The Raccolta d’Arte di San Francesco is hosted inside the former Convent of San Francesco, in the historical city center of Trevi. The edifice was once the seat of a Franciscan convent, built around the 13th century, rebuilt and decorated in the first half of the 17th century, and again retouched during the 19th century. It has been transformed into the Museum hosting the “Raccolta d’Arte San Francesco” and the “Museo della Civiltà dell’Ulivo” since 1997. The Art Collection held in San Francesco deserves a careful visit, both for its beauty and for the beauty of the premises where it is collocated. In fact, the former Franciscan convent with its outdoor cloister, frescoed by Bernardino Gagliardi depicting the Stories from the Life of St Francis, hosts important works of the Umbrian school—from the 13th and 14th century—and paintings on canvases from some time between the 16th and 18th century, among which there is the famous altarpiece of the artist nicknamed Lo Spagna (1522). Today, the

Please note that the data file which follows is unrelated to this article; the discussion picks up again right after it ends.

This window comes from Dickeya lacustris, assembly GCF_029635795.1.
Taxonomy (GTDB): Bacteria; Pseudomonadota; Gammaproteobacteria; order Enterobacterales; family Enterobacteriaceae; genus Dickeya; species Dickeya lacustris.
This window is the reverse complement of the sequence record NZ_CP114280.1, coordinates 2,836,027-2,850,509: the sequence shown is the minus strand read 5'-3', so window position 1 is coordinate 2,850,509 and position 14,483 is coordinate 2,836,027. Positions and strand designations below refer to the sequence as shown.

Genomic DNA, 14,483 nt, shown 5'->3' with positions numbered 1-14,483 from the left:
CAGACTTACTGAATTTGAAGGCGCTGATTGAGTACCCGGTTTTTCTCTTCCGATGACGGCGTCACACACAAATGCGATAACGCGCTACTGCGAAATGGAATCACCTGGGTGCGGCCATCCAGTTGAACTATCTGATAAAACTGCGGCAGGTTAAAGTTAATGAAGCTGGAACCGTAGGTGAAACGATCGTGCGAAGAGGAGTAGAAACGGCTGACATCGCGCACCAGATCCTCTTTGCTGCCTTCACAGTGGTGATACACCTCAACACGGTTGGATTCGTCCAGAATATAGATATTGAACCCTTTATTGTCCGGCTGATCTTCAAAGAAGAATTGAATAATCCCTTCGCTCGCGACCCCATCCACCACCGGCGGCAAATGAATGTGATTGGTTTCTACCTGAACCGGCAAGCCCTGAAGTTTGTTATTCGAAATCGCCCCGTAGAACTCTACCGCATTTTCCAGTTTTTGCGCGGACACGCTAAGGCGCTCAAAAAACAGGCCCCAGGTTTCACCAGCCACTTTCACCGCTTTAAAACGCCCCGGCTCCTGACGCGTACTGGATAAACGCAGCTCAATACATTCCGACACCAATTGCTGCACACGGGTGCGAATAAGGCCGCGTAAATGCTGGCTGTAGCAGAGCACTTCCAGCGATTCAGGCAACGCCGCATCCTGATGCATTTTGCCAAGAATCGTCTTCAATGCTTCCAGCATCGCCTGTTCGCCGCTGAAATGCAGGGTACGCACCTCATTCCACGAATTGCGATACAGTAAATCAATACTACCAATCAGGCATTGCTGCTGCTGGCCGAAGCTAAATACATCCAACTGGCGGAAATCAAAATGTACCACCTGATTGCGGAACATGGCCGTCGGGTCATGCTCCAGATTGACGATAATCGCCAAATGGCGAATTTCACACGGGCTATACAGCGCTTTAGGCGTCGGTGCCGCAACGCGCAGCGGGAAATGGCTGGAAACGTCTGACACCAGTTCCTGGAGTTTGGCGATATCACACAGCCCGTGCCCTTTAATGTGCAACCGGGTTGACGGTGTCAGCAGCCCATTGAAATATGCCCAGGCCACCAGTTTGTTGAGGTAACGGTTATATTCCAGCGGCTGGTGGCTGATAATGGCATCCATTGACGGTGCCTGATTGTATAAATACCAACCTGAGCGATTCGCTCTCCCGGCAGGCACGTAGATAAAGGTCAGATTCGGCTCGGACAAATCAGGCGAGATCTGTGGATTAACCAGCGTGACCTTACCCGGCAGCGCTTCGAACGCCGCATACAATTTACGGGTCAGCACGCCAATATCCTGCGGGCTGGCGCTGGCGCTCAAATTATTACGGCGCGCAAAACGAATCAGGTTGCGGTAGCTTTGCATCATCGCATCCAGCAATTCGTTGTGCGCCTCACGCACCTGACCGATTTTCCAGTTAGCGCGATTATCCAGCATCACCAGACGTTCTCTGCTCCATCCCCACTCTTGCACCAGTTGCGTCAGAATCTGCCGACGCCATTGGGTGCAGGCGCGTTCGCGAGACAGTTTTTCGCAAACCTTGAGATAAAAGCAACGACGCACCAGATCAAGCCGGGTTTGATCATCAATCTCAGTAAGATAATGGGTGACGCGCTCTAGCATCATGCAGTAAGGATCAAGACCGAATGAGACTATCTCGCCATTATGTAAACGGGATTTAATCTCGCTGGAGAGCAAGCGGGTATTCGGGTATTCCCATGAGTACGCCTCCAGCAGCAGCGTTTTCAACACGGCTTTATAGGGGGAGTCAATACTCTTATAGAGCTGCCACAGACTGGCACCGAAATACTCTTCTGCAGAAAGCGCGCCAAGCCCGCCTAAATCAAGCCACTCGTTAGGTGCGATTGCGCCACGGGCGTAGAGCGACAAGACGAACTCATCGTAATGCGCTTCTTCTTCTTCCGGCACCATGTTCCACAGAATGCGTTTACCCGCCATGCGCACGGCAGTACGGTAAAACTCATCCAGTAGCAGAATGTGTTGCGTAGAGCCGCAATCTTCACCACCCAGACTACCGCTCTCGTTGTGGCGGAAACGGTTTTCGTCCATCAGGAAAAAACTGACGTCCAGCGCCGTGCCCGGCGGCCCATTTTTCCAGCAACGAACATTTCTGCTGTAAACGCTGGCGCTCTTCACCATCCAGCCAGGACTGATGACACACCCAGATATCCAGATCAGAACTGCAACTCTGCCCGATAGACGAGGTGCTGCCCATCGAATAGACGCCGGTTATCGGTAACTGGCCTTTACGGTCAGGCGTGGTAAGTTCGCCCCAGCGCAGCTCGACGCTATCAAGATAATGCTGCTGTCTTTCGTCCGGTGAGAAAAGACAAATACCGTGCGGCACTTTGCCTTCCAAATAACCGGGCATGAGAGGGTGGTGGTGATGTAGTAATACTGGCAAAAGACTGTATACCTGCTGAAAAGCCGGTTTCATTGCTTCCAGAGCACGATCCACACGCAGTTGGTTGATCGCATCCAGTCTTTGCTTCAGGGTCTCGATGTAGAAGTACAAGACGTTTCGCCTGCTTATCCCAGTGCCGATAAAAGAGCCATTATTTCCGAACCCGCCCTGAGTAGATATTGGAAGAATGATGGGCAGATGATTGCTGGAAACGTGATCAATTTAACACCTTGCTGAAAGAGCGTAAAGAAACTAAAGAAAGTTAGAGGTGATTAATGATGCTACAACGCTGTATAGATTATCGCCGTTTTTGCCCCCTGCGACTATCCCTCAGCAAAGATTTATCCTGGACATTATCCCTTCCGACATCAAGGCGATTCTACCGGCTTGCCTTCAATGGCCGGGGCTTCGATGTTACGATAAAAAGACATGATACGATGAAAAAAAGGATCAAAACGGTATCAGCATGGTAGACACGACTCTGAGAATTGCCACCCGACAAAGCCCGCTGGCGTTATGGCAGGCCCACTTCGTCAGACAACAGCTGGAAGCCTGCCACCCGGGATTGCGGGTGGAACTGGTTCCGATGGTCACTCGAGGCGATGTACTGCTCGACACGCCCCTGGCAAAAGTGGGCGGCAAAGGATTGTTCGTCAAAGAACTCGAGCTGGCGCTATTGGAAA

San Francesco Art Collection is part of the Trevi Museum Circuit together with the Olive Tree Civilization Museum and Palazzo Lucarini, which is fostering knowledge of contemporary art with exhibitions and complementary public events. The Museum exhibition is subdivided into two separate sections. The Archaeological section is displayed in three rooms on the ground floor. Recently set up in 2007, it collects Italic finds, finds of the Roman Age and funerary goods coming from the Longodard necropolis of the nearby locality of Pietrarossa. The section dedicated to Trevi and its territory displaying materials documenting its development is on the same floor. The Historical-Artistic section is held on the upper floors, and displays works of art coming from the 19th century post-Italian Unification requisitions of ecclesiastic assets. They are mostly paintings on wooden boards dating from the 14th century and important paintings on canvas executed between the 16th and the 18th century. Among these The Assumption of the Virgin of Alessandro Turchi, an artist from Verona who is better known as L’Orbetto, is of particular interest. Among the works collected the processional Gonfalon depicting The Virgin of Mercy and Monogram—of a follower of Niccolò Alunno in the second half of the 15th century—and The Coronation of the Virgin—executed in 1522 by Giovanni di Pietro, called Lo Spagna, for the main altar of the Church of San Martino—stand out. There are numerous references to the provenance of the works exhibited, and first among all is the nearby Madonna delle Lacrime Sanctuary, property of the Municipality, which hosts frescoes of Spagna and Perugino.